“What we found is as we’re using CBD we require less over time,” says Kinne. “With narcotics we build up a tolerance, it’s strictly a symptom reliever and we need more. With CBD it actually heals and repairs.”
Since Grannys’ uses the whole plant, regardless of the size or sex, each batch of “mutts” differs and is sent out for regulatory lab testing to measure the potency and confirm accurate, consistent product.
“We’re about what’s going to work for that person’s health,” says Kinne, noting that domestic pets also find relief in their products.
Index cards with personal stories from satisfied customers are taped to surfaces all over the store, full of gratitude and some with photographs of their improved life experiences. The handwritten accounts fill the house with a hopeful, positive energy. A before-and-after image of a woman in Texas shows two X-rays of her body. The first exhibits Stage IV endometrial cancer with lymphoma and leukemia — her condition was considered terminal and the woman was sent home to die after a year and half of unsuccessful chemotherapy and radiation. The second states that it shows the effects of just seven months of CBD treatments and the cancer is practically non-existent.
- Dionne Roberts
- Kinne (middle), son Darien, and Weaver.
“We love our testimonials all over the store because they’re so diversified,” says Kinne. “From pain and inflammation to seizure control to a brown recluse spider bite. All these people where the traditional modern medicine wasn’t working, they come to us and it works. It’s so multifunctional, it’s awesome.”
Grannys’ asserts it can ship products nationwide because they are categorized as “industrial hemp” versus CBD products that are a derived from recreational or medicinal cannabis.
“It boils down to where does the seed come from,” says Weaver. “If it is from medical marijuana, even if it has no THC, it’s not legal.”
The benefits of hemp go far beyond what’s offered within the four violet walls of Grannys’. The plant can be used to make a waterproof, mold-proof and bug-proof building material; to make plastic; or to manufacture a gasoline alternative for cars and airplanes. Professors in the University of Colorado system are conducting experiments with hemp — or its carbon atoms anyway — in batteries.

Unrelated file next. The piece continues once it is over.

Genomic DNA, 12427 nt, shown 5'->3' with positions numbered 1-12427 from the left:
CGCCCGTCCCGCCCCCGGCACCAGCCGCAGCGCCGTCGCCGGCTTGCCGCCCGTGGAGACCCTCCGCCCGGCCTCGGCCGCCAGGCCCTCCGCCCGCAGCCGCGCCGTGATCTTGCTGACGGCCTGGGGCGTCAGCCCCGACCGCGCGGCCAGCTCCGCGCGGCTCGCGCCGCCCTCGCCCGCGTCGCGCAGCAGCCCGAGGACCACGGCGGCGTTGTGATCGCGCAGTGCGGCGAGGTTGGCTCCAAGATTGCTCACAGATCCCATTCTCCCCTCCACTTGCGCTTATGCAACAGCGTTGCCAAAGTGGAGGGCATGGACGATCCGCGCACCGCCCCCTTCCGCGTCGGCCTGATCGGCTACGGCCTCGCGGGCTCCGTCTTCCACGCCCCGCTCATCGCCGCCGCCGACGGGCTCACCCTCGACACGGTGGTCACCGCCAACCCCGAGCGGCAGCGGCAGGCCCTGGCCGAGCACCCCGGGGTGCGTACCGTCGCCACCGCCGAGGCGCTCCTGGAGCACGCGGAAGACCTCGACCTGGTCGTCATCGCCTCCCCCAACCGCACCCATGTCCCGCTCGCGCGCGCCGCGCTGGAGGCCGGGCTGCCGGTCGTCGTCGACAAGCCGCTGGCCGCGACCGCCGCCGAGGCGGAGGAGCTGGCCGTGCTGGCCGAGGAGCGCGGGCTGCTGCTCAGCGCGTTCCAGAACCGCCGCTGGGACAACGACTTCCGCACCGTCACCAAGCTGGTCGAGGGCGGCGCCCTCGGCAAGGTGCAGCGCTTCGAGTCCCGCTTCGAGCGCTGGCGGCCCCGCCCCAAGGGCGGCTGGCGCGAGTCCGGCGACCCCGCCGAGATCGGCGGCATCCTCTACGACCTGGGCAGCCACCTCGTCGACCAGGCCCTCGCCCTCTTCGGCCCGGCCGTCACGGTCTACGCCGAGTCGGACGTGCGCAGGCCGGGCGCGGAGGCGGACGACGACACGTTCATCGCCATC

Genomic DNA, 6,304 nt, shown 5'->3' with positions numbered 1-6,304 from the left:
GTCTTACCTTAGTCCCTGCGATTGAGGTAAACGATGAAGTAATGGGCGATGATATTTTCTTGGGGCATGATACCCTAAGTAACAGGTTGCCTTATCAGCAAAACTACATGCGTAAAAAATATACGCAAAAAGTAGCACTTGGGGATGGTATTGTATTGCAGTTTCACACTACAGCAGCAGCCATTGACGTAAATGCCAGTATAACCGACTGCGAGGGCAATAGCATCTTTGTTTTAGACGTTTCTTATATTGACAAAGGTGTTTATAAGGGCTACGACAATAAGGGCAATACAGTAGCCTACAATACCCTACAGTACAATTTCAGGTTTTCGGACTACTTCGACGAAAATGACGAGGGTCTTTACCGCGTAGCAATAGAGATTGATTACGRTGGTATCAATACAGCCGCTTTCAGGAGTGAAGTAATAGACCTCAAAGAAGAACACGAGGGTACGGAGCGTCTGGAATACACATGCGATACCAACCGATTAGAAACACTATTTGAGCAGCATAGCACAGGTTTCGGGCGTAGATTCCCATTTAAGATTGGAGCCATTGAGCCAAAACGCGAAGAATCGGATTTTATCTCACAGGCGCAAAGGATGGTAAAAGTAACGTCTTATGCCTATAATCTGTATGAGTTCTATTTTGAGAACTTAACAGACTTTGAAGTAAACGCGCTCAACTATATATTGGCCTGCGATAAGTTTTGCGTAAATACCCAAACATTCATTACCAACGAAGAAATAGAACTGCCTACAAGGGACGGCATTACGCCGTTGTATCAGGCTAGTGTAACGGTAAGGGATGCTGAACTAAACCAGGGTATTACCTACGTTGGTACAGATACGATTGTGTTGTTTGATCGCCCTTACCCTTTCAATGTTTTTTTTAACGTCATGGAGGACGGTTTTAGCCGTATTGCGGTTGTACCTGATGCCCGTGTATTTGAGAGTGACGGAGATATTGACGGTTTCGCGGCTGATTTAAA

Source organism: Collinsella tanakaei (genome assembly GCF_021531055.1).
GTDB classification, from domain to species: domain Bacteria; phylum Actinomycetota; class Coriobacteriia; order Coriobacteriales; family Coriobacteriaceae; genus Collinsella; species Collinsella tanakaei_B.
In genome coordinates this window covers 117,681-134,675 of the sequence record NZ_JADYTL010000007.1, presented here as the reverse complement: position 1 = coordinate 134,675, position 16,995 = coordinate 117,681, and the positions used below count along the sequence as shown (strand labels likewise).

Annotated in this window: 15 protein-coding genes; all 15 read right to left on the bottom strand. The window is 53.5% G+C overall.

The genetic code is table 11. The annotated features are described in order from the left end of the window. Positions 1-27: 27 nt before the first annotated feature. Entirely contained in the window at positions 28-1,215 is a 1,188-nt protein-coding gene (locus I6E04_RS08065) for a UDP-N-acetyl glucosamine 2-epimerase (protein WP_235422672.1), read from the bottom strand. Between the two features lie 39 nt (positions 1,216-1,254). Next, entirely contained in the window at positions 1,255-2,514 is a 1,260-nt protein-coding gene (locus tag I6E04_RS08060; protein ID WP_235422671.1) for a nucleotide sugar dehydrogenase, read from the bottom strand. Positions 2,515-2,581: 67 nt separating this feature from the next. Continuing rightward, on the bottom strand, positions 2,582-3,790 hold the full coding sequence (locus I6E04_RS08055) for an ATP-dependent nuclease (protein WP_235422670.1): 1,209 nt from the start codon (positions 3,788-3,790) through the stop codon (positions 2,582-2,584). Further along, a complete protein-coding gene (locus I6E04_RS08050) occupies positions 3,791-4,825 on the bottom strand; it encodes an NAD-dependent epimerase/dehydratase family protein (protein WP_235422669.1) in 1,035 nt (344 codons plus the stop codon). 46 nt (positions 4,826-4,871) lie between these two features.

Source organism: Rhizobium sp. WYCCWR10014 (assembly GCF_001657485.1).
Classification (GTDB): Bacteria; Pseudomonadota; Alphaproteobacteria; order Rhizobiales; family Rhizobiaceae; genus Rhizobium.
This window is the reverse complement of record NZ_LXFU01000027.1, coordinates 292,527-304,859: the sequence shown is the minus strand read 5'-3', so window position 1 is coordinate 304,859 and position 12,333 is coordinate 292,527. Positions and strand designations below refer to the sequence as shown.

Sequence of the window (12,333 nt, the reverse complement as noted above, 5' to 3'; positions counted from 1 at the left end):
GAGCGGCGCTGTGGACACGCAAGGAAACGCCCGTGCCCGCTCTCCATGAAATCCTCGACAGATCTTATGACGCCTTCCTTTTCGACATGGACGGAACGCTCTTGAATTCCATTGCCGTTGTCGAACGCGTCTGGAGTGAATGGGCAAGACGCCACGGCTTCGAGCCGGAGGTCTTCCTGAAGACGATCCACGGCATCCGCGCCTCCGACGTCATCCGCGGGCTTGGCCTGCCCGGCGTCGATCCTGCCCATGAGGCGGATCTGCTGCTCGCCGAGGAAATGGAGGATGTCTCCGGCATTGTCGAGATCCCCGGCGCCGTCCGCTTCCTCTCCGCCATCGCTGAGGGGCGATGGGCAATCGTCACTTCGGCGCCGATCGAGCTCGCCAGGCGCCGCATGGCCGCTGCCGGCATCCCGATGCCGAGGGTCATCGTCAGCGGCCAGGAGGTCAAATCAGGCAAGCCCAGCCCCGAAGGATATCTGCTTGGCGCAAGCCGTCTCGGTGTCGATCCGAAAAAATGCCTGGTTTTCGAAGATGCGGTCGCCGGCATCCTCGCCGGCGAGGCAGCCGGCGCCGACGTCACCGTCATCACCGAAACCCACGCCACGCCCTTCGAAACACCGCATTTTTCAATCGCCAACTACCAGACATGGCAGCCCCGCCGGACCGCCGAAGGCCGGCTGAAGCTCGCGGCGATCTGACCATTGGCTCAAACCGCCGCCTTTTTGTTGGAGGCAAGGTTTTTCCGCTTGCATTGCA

“The seeds are good health: non-medicinal, but full of omegas, one of the highest sources of protein we can consume, great for our skin and our hair,” says Kinne. “The leaf and stalk has the CBD and the other cannabinoids that are so good for us. The roots of the plant can be tilled back in, full of nitrogen so farmers can leave it in the soil and it fertilizes their next crop. It helps the air and it doesn’t take as much water [as traditional crops].”
Weaver and Kinne say they simply aim to bring a more accessible and viable option to individuals searching for organic alternatives to conventional Western health care. They believe the fact that hemp continues to be dismissed based on its relationship to cannabis is unfortunately preventing the widespread use of a plant capable of medical miracles. Grannys’ hopes to inform and inspire people who are struggling with or curious about hemp, while eliminating stigma that breeds ignorance regarding its effects.
“We learn things every day with our products and how it helps,” says Kinne. “If we can just bring [CBD] back in, it can do it all."